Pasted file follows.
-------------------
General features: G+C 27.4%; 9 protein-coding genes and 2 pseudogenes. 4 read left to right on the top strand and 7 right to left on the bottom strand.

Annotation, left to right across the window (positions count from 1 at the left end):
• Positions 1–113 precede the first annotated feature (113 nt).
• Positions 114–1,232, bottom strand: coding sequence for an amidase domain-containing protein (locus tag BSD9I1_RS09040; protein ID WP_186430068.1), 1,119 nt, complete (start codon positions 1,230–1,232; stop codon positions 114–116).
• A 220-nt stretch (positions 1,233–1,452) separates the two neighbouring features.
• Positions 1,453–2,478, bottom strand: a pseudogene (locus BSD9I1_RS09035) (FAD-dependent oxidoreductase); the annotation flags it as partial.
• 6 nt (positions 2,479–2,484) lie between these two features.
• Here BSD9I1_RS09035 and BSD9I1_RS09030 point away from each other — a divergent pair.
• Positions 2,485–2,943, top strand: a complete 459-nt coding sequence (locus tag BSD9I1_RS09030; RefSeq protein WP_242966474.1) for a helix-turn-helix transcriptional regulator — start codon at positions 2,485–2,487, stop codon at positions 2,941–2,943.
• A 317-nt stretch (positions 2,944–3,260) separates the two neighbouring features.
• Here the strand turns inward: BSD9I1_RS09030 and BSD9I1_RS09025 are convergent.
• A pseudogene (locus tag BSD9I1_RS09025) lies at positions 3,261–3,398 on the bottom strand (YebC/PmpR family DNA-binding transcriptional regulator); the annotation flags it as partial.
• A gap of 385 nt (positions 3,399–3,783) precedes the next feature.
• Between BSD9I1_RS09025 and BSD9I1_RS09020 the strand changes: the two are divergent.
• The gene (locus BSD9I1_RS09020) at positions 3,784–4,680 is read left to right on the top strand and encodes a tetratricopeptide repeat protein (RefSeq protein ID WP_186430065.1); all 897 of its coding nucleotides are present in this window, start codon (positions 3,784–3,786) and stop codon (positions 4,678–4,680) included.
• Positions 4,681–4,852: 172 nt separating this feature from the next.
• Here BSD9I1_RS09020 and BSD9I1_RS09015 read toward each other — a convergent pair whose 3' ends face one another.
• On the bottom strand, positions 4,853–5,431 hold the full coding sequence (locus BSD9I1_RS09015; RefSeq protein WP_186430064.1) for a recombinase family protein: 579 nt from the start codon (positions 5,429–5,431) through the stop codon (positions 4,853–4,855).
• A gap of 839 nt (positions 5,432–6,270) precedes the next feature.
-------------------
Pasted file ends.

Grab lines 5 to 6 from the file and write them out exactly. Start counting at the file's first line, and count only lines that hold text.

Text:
• A 220-nt stretch (positions 1,233–1,452) separates the two neighbouring features.
• Positions 1,453–2,478, bottom strand: a pseudogene (locus BSD9I1_RS09035) (FAD-dependent oxidoreductase); the annotation flags it as partial.